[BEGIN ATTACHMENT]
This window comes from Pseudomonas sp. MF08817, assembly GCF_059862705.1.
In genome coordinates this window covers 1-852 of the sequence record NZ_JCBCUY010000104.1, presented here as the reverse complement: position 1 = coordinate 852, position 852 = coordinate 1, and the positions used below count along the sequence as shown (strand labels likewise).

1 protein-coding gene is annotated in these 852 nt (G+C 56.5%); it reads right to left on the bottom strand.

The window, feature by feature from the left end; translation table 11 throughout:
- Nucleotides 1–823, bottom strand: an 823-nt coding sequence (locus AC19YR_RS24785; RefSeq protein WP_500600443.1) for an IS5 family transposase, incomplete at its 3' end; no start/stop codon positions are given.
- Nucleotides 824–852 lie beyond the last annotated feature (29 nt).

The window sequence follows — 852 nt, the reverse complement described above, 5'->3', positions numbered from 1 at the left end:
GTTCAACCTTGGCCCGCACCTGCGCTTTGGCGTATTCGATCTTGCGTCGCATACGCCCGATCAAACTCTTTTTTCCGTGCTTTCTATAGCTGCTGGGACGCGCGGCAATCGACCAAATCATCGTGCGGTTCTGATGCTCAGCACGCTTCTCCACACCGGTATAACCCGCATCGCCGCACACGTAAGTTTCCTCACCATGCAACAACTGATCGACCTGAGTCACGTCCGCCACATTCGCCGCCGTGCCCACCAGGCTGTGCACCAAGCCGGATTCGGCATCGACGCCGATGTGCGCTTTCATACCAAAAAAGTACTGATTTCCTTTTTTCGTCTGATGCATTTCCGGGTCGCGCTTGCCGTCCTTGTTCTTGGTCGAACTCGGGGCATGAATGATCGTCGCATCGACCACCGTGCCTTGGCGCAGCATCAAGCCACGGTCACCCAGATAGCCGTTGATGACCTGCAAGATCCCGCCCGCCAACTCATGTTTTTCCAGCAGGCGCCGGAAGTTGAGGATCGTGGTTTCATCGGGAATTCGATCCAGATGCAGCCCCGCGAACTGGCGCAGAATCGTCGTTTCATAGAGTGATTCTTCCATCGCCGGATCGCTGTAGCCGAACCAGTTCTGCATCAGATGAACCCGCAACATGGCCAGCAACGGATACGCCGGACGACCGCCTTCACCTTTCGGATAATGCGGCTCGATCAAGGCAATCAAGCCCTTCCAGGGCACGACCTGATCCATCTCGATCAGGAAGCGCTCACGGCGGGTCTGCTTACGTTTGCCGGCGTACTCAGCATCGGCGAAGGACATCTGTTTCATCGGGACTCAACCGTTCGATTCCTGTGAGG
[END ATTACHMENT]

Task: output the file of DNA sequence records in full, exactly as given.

This window comes from Pseudomonas sp. MF08817, assembly GCF_059862705.1.
In genome coordinates this window covers 1-852 of the sequence record NZ_JCBCUY010000104.1, presented here as the reverse complement: position 1 = coordinate 852, position 852 = coordinate 1, and the positions used below count along the sequence as shown (strand labels likewise).

1 protein-coding gene is annotated in these 852 nt (G+C 56.5%); it reads right to left on the bottom strand.

The window, feature by feature from the left end; translation table 11 throughout:
- Nucleotides 1–823, bottom strand: an 823-nt coding sequence (locus AC19YR_RS24785; RefSeq protein WP_500600443.1) for an IS5 family transposase, incomplete at its 3' end; no start/stop codon positions are given.
- Nucleotides 824–852 lie beyond the last annotated feature (29 nt).

The window sequence follows — 852 nt, the reverse complement described above, 5'->3', positions numbered from 1 at the left end:
GTTCAACCTTGGCCCGCACCTGCGCTTTGGCGTATTCGATCTTGCGTCGCATACGCCCGATCAAACTCTTTTTTCCGTGCTTTCTATAGCTGCTGGGACGCGCGGCAATCGACCAAATCATCGTGCGGTTCTGATGCTCAGCACGCTTCTCCACACCGGTATAACCCGCATCGCCGCACACGTAAGTTTCCTCACCATGCAACAACTGATCGACCTGAGTCACGTCCGCCACATTCGCCGCCGTGCCCACCAGGCTGTGCACCAAGCCGGATTCGGCATCGACGCCGATGTGCGCTTTCATACCAAAAAAGTACTGATTTCCTTTTTTCGTCTGATGCATTTCCGGGTCGCGCTTGCCGTCCTTGTTCTTGGTCGAACTCGGGGCATGAATGATCGTCGCATCGACCACCGTGCCTTGGCGCAGCATCAAGCCACGGTCACCCAGATAGCCGTTGATGACCTGCAAGATCCCGCCCGCCAACTCATGTTTTTCCAGCAGGCGCCGGAAGTTGAGGATCGTGGTTTCATCGGGAATTCGATCCAGATGCAGCCCCGCGAACTGGCGCAGAATCGTCGTTTCATAGAGTGATTCTTCCATCGCCGGATCGCTGTAGCCGAACCAGTTCTGCATCAGATGAACCCGCAACATGGCCAGCAACGGATACGCCGGACGACCGCCTTCACCTTTCGGATAATGCGGCTCGATCAAGGCAATCAAGCCCTTCCAGGGCACGACCTGATCCATCTCGATCAGGAAGCGCTCACGGCGGGTCTGCTTACGTTTGCCGGCGTACTCAGCATCGGCGAAGGACATCTGTTTCATCGGGACTCAACCGTTCGATTCCTGTGAGG